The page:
The Brooklyn Brothers have also enjoyed the exposure. “Fat Pig gave us tremendous insight into how engaging ideas in any medium (packaging in this instance) could generate a viral effect,” says Parton. “There are now thousands of pages of online content devoted to Fat Pig and we’ve developed almost none of them.”
Hot on the heels of its tea brand success, Elmwood recently created a beer brand. “We launched Good Cheer Beer during the Great Recession to encourage people to enjoy a morale-boosting chat over a beer and to support their local pubs at a time when they were closing down at an alarming rate,” says Elmwood’s Schreiber. “It was also another test of our ability to launch a brand in a saturated market, again taking a novel approach to its positioning and attitude. But make no mistake, it’s a really well-crafted brew, too.”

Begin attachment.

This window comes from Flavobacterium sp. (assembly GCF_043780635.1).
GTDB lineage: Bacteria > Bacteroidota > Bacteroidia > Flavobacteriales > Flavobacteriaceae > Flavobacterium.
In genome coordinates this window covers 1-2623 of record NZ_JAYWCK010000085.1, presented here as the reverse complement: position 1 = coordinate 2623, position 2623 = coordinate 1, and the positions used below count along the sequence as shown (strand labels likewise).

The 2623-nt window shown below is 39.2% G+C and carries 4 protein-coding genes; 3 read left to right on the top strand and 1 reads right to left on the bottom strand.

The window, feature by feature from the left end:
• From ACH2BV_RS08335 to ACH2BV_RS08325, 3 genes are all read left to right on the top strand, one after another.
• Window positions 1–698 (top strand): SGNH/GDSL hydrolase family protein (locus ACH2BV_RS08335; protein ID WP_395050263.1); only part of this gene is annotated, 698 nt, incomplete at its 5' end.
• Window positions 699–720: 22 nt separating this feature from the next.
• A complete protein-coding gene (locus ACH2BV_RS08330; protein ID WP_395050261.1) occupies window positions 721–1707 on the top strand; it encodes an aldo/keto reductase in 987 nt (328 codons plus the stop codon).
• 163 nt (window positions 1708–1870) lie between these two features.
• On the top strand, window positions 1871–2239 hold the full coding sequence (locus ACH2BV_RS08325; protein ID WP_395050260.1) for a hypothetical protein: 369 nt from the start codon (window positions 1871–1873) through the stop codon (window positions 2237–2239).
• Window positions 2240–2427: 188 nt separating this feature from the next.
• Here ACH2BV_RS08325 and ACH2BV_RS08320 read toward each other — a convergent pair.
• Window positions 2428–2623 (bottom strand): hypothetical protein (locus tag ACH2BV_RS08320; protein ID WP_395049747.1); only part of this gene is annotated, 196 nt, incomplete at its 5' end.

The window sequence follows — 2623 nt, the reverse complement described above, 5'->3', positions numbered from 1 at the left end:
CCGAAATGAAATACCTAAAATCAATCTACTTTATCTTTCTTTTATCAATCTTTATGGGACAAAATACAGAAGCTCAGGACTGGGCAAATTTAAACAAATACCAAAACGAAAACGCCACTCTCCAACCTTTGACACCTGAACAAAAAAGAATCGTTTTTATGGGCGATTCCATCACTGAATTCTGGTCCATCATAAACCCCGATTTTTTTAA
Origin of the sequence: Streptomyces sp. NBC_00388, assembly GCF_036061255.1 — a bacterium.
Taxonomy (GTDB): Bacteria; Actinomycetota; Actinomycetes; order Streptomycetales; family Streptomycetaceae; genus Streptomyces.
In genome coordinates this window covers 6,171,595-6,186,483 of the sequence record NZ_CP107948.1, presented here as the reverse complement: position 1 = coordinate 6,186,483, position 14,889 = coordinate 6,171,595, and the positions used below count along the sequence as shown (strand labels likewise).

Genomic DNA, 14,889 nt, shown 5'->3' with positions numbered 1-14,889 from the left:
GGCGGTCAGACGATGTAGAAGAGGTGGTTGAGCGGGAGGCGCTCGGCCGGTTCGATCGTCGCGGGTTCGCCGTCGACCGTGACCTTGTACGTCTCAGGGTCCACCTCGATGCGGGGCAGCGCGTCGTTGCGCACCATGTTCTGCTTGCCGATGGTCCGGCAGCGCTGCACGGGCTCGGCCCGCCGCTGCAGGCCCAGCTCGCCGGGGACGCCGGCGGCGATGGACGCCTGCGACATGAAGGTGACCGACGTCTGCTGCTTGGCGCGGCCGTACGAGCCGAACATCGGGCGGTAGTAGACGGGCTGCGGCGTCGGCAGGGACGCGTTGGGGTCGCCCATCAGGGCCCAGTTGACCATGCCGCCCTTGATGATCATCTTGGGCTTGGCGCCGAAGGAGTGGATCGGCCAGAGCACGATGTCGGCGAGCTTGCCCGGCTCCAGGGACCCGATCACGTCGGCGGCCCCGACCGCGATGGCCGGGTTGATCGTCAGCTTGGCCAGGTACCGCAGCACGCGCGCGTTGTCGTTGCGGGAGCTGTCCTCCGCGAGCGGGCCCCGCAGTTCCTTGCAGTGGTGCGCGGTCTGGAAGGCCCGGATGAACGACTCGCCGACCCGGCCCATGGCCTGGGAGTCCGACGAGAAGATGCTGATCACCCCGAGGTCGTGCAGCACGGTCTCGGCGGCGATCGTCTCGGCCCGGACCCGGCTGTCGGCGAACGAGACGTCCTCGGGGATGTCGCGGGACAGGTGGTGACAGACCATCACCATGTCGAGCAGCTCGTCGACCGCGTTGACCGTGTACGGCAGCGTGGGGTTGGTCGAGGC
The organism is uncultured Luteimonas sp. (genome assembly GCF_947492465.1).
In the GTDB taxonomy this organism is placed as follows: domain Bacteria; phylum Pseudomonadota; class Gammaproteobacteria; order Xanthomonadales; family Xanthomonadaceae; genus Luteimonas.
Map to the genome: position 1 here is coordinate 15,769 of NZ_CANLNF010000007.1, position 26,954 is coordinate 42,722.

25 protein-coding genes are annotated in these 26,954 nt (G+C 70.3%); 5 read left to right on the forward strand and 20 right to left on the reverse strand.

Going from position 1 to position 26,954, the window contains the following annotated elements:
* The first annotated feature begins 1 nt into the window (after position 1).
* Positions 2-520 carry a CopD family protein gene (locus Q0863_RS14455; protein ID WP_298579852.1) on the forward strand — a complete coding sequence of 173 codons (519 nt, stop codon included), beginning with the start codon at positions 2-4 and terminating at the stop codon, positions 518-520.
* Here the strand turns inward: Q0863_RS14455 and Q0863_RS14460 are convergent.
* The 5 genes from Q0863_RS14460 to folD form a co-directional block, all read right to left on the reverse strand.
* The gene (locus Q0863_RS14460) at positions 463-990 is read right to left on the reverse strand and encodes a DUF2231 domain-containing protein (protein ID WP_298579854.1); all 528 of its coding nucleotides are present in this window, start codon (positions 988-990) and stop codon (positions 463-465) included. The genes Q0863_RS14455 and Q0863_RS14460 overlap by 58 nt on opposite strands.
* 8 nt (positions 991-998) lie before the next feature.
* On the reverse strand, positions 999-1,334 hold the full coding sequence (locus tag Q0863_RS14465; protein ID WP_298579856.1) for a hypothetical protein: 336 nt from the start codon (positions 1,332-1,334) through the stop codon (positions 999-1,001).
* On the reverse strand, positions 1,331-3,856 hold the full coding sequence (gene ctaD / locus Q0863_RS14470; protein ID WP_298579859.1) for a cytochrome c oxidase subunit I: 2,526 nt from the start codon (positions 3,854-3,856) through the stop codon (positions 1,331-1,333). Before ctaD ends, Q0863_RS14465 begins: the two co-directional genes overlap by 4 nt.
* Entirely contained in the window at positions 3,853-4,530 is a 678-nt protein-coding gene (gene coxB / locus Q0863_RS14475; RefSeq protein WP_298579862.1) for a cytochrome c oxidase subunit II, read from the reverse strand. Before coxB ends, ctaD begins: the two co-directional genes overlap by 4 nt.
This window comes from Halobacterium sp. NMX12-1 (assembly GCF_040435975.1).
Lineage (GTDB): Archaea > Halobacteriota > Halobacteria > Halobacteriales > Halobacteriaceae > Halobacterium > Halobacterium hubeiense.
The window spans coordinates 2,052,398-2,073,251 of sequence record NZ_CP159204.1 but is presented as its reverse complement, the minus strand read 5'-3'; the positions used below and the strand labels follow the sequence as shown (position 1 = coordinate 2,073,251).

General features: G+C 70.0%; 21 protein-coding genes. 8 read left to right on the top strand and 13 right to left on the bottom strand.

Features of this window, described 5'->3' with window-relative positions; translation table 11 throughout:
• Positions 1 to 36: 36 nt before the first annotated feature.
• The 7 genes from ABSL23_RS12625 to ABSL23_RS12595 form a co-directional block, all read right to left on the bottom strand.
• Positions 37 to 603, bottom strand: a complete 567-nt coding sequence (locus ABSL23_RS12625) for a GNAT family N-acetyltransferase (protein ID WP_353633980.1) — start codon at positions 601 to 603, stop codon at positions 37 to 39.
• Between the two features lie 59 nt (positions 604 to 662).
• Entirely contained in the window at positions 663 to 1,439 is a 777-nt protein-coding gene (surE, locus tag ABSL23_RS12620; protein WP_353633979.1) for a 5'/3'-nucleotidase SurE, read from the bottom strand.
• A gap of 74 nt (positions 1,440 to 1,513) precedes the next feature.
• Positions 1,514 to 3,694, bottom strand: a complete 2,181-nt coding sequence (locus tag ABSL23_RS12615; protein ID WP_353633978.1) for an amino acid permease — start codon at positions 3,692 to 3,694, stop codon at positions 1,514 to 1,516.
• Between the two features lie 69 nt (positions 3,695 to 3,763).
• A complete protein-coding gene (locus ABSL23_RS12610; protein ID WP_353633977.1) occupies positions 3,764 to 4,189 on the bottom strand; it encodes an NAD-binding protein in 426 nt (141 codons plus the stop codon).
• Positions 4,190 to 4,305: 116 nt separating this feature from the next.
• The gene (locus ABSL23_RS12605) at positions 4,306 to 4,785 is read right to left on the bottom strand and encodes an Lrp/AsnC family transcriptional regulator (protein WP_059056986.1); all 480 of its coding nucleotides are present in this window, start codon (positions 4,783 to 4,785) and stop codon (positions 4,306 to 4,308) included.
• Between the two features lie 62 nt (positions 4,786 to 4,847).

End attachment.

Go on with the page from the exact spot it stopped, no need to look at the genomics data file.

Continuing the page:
The benefits go much further than creating new revenue streams. It’s also good for relationships with retailers, collaborators and peers, as well as clients. “Our clients benefit from our experiences taking our own brands to market,” says Schreiber, “but much of our success is actually down to their generosity in sharing their knowledge and expertise with us.”
Paul Parton of The Brooklyn Brothers supports this view. “It’s fun to make products but it’s hard to make money,” he says. “It’s made us appreciate our clients so much more. We always thought we did the hard bit but now we know that they do.”
Natalie is a journalist and copywriter, with her most recent articles focusing on packaging trends and eco-packaging. She also works with corporates to help establish their strategic direction and tone of voice, and runs writing workshops too.